Wimbeldon, England The "Ooohs" and "Aaahs" from an appreciative crowd began during warmups, when Roger Federer volleyed one ball through his legs. His artistry grew more impressive once play began for real.
Facing the last man to defeat him on grass, three-time Wimbledon champion Federer quickly turned the Centre Court rematch into a mismatch, beating No. 7-seeded Mario Ancic 6-4, 6-4, 6-4 on Wednesday to reach the semifinals.
If the score was routine, Federer's play was anything but. Some shots were so sublime that even the Swiss star was taken aback.
"I definitely had a period where it was so good, it was just incredible," said Federer, bidding to become the first man since Bjorn Borg in 1976 to win Wimbledon without dropping a set. "You're not afraid to try anything, you're not afraid to hit the ball hard, you're not afraid to go for aces."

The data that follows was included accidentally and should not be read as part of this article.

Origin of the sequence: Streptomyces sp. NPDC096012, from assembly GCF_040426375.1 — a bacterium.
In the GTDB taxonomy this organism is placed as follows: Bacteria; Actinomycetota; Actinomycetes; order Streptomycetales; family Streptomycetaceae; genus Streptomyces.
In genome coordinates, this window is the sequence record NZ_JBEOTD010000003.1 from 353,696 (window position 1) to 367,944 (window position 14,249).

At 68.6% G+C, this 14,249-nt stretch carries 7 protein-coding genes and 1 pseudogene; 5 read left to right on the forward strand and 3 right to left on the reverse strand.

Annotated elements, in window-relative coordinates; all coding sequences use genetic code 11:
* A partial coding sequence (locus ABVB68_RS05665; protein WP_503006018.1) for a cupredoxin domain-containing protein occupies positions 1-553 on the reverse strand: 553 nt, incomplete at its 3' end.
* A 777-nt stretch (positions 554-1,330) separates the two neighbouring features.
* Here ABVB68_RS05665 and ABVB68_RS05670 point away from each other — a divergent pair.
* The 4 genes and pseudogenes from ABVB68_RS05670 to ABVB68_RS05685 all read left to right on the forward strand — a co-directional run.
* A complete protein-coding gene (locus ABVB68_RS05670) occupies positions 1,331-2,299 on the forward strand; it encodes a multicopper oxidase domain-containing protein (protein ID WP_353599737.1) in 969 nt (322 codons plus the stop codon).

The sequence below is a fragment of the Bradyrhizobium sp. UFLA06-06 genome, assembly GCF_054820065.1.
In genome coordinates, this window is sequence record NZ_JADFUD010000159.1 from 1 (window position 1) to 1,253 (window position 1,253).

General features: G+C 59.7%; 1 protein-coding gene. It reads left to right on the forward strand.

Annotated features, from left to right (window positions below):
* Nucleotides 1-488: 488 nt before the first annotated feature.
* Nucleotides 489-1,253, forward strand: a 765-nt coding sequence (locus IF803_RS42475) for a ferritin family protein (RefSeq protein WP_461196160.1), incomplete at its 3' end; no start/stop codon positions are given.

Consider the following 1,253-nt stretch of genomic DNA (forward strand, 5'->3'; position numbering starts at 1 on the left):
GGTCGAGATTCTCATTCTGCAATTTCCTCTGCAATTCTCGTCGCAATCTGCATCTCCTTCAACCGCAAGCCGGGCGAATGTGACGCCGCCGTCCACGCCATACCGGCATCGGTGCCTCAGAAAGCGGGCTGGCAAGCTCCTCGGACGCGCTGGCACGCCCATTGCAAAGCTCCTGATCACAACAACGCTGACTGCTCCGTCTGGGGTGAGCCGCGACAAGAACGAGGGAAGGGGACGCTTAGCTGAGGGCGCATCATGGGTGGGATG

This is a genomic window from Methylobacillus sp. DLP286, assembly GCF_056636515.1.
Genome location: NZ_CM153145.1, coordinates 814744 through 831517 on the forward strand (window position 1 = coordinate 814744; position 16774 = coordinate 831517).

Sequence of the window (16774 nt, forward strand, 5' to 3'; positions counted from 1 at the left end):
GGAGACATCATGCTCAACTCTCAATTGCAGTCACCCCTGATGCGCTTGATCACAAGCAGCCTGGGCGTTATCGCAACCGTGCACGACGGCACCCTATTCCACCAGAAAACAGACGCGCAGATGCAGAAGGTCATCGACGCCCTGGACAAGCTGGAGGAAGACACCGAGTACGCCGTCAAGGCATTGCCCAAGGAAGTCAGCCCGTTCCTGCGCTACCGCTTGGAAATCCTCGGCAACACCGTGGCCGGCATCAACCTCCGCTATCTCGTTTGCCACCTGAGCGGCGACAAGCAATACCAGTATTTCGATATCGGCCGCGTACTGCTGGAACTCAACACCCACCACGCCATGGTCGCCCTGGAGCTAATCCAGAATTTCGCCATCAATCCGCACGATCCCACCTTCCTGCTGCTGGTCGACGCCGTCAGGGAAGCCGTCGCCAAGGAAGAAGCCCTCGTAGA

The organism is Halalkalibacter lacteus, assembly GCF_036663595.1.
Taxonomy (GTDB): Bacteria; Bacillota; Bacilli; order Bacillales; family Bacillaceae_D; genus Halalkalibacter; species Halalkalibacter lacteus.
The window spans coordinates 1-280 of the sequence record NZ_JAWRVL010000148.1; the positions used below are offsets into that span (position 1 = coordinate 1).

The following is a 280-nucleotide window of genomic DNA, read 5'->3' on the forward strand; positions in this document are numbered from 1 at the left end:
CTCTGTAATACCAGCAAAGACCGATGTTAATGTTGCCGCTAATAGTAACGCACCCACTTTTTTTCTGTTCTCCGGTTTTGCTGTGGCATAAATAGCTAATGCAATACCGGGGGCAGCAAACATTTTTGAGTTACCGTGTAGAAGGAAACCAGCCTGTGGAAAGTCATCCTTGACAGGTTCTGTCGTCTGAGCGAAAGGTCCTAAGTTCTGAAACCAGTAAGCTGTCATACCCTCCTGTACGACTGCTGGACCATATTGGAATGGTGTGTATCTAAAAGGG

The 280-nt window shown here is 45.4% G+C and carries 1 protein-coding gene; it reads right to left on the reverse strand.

Federer will be joined in Friday's semifinals by two far-less-expected participants. Jonas Bjorkman of Sweden eliminated No. 14 Radek Stepanek of the Czech Republic 7-6 (3), 4-6, 6-7 (5), 7-6 (7), 6-4 to become, at 34, the oldest Wimbledon semifinalist since Jimmy Connors in 1987. And No. 18 Marcos Baghdatis of Cyprus beat 2002 Wimbledon champion Lleyton Hewitt 6-1, 5-7, 7-6 (5), 6-2.
The last member of the final four won't be decided until today: No. 2 Rafael Nadal's quarterfinal against No. 22 Jarkko Nieminen of Finland was postponed after two rain delays.
It might be natural for Federer to underestimate his next opponent: Bjorkman is ranked 59th, is into only the second Grand Slam singles semifinal of his career and is better known for his prowess in doubles.
Today's women's semifinals match No. 1 Amelie Mauresmo vs. No. 4 Maria Sharapova, and No. 2 Kim Clijsters vs. No. 3 Justine Henin-Hardenne.